Every once in a while, some extremely popular open source project faces what is generally regarded as one of the most painful, frightening experiences for such a project and its user community: the fork. An argument can be made that divergent evolution for purposes of specialization — such as when Knoppix burst onto the scene, based on Debian but customized for use as a LiveCD — is not a “true” fork. A fork, one might argue, is only what happens when the codebase is copied and taken in a slightly different direction because it is intended to replace (or at least compete with) the original project due to disputes between people who have different visions for it, rather than being intended to complement it by filling an otherwise empty niche.

LibreOffice is a recent example of such an acrimonious fork, though the overtones of LibreOffice’s guiding Foundation are consciously friendly. This fork is a direct result of Oracle acquiring OpenOffice.org as part of its Sun buyout. In the words of Glyn Moody’s article, “The Deeper Significance of LibreOrrice 3.3,” in ComputerWorld UK – Open Enterprise:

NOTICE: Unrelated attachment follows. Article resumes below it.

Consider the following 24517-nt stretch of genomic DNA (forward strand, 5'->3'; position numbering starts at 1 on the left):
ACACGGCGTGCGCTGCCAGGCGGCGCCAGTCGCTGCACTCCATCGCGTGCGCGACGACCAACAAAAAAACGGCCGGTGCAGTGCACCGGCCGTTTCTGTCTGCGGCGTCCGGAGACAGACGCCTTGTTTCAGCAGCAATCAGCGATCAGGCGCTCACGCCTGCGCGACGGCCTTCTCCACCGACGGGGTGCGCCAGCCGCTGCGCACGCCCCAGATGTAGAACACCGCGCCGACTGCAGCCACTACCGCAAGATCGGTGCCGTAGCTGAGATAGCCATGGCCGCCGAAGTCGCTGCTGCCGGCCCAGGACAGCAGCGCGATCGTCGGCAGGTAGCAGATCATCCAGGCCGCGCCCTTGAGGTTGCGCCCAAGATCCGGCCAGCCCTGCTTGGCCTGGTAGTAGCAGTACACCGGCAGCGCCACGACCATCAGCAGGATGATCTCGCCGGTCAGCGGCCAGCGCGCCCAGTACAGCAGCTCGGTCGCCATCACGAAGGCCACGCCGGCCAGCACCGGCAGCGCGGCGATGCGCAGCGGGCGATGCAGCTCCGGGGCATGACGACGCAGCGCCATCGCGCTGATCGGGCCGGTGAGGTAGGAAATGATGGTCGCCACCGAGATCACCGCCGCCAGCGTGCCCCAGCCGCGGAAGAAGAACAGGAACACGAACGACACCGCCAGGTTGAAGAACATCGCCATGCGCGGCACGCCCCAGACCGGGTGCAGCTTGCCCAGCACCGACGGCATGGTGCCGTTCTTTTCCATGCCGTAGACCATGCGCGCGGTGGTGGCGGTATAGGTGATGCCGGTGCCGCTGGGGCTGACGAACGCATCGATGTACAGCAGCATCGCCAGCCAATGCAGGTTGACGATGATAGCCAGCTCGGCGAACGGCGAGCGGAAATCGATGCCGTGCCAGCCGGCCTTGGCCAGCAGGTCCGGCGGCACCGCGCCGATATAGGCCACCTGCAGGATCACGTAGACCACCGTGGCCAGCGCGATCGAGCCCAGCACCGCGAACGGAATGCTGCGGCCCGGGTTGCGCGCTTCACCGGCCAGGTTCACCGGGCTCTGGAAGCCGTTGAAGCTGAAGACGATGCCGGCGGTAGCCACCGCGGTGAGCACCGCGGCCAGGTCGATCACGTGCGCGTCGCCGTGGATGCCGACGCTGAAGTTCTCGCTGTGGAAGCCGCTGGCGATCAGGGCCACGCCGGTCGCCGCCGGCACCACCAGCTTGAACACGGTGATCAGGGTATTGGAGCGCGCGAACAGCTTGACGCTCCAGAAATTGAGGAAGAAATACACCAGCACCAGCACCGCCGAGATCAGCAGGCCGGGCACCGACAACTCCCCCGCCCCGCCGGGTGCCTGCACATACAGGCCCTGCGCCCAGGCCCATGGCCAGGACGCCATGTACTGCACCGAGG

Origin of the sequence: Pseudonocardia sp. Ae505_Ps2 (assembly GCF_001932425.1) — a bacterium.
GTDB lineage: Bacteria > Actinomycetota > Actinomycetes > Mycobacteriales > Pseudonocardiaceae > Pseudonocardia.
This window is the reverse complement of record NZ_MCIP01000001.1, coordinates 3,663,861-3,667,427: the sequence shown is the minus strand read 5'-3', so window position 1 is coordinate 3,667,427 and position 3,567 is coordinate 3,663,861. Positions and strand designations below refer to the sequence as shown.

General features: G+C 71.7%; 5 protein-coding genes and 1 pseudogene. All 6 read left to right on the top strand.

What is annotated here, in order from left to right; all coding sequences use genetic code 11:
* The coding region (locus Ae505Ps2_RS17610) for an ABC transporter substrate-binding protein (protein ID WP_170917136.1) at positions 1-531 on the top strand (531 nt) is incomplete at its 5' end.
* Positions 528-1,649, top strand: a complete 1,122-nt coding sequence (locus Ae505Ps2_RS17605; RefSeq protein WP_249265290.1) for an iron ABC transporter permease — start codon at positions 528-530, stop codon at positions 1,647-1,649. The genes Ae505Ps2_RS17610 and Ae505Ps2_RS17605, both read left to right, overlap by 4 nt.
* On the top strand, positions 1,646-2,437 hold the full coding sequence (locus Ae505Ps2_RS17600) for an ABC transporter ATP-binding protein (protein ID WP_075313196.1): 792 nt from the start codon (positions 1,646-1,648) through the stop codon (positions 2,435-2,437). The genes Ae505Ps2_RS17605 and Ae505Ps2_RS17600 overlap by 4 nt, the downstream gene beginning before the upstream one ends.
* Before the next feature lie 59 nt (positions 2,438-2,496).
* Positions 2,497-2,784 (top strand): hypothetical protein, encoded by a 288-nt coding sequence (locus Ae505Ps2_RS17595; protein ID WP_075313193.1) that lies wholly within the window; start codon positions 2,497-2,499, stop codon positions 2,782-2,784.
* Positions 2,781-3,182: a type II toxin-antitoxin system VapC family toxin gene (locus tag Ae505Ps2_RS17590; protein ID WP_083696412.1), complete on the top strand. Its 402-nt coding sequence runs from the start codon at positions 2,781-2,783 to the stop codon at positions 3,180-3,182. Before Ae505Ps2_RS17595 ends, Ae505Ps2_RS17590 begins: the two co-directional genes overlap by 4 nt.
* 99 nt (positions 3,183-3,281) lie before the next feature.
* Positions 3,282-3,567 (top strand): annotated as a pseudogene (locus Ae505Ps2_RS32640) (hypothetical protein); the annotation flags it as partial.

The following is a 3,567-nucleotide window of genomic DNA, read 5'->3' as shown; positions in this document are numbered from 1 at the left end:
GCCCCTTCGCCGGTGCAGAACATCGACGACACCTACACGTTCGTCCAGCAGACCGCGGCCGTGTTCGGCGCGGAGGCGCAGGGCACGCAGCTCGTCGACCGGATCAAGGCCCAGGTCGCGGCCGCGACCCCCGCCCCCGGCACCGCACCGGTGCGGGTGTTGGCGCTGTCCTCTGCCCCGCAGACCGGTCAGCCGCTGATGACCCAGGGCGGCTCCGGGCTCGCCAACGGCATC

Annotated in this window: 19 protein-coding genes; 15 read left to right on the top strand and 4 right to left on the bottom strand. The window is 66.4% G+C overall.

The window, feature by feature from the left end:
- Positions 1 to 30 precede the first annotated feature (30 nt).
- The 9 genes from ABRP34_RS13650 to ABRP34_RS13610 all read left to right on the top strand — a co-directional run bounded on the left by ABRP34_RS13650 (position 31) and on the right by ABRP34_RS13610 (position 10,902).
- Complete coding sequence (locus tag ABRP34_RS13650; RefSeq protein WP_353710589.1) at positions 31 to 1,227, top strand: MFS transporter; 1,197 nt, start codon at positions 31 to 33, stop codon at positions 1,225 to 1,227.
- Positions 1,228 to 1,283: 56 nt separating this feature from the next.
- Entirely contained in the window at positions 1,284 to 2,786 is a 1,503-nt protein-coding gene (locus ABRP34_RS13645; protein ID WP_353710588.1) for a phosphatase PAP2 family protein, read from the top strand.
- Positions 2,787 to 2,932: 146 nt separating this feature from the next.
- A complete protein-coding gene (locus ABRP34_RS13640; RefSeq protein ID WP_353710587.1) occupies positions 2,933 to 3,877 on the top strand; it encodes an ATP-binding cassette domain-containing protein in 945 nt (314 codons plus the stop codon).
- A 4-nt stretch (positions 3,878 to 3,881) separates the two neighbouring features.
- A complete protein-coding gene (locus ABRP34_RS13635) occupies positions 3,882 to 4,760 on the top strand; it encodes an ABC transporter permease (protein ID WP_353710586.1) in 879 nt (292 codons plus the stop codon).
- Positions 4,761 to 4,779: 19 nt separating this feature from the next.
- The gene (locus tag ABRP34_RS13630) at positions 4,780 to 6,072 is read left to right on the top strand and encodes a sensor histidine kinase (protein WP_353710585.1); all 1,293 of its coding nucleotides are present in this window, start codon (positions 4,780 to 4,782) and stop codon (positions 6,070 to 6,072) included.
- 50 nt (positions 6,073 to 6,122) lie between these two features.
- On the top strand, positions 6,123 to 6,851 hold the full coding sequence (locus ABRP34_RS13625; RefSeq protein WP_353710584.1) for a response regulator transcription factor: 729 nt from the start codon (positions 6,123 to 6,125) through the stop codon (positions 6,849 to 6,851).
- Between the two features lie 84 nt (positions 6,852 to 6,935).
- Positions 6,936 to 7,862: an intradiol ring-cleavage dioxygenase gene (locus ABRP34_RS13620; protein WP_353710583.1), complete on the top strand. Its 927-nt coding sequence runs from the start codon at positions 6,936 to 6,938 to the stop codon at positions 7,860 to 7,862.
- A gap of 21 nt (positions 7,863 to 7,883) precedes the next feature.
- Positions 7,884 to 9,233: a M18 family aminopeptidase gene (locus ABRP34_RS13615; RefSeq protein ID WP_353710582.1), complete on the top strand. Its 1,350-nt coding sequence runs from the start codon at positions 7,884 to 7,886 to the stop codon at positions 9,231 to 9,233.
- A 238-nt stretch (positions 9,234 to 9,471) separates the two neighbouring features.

Real forks are relatively few and far between precisely because of the differences between forking and fragmentation. The latter may or may not be inconvenient, but it’s rarely painful in the way that a fork can be. Forks typically tear apart coding communities, demanding that programmers take sides.

As he points out, this kind of hostile forking — the open source equivalent of the corporate world’s hostile takeover — is hard on the developer community. In fact, it is generally harder on that community than it is on the user community. Clearly, Mr. Moody is one of those people who subscribes to the above description of the difference between a “true” fork and specialized divergent evolution, the latter of which he calls “fragmentation”.